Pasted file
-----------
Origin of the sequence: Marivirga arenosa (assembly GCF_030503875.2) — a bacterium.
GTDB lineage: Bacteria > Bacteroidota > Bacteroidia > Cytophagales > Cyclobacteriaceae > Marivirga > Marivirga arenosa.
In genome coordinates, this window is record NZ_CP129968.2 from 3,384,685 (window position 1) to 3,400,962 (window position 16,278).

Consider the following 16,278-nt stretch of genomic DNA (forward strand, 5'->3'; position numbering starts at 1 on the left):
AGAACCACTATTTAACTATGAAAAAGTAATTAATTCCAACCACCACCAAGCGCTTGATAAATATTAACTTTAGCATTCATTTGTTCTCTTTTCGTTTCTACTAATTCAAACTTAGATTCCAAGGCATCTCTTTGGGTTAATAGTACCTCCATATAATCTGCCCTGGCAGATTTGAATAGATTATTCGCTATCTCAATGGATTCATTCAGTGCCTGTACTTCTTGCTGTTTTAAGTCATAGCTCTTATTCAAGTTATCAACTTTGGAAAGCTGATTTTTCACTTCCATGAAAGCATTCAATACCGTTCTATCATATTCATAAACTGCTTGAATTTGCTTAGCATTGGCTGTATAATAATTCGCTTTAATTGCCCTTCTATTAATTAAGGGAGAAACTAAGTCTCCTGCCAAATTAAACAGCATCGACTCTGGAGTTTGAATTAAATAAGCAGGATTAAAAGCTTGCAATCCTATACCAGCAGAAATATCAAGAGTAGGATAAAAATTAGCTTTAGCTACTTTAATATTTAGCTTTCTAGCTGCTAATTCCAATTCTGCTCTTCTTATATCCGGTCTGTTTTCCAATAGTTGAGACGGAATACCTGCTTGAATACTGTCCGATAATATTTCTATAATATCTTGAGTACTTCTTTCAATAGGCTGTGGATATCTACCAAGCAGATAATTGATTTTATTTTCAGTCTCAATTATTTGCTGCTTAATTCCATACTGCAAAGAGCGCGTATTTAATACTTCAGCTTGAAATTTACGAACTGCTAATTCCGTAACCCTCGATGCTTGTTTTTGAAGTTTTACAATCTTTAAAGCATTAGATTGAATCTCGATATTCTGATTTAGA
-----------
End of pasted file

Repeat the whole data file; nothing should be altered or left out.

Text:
Origin of the sequence: Marivirga arenosa (assembly GCF_030503875.2) — a bacterium.
GTDB lineage: Bacteria > Bacteroidota > Bacteroidia > Cytophagales > Cyclobacteriaceae > Marivirga > Marivirga arenosa.
In genome coordinates, this window is record NZ_CP129968.2 from 3,384,685 (window position 1) to 3,400,962 (window position 16,278).

Consider the following 16,278-nt stretch of genomic DNA (forward strand, 5'->3'; position numbering starts at 1 on the left):
AGAACCACTATTTAACTATGAAAAAGTAATTAATTCCAACCACCACCAAGCGCTTGATAAATATTAACTTTAGCATTCATTTGTTCTCTTTTCGTTTCTACTAATTCAAACTTAGATTCCAAGGCATCTCTTTGGGTTAATAGTACCTCCATATAATCTGCCCTGGCAGATTTGAATAGATTATTCGCTATCTCAATGGATTCATTCAGTGCCTGTACTTCTTGCTGTTTTAAGTCATAGCTCTTATTCAAGTTATCAACTTTGGAAAGCTGATTTTTCACTTCCATGAAAGCATTCAATACCGTTCTATCATATTCATAAACTGCTTGAATTTGCTTAGCATTGGCTGTATAATAATTCGCTTTAATTGCCCTTCTATTAATTAAGGGAGAAACTAAGTCTCCTGCCAAATTAAACAGCATCGACTCTGGAGTTTGAATTAAATAAGCAGGATTAAAAGCTTGCAATCCTATACCAGCAGAAATATCAAGAGTAGGATAAAAATTAGCTTTAGCTACTTTAATATTTAGCTTTCTAGCTGCTAATTCCAATTCTGCTCTTCTTATATCCGGTCTGTTTTCCAATAGTTGAGACGGAATACCTGCTTGAATACTGTCCGATAATATTTCTATAATATCTTGAGTACTTCTTTCAATAGGCTGTGGATATCTACCAAGCAGATAATTGATTTTATTTTCAGTCTCAATTATTTGCTGCTTAATTCCATACTGCAAAGAGCGCGTATTTAATACTTCAGCTTGAAATTTACGAACTGCTAATTCCGTAACCCTCGATGCTTGTTTTTGAAGTTTTACAATCTTTAAAGCATTAGATTGAATCTCGATATTCTGATTTAGA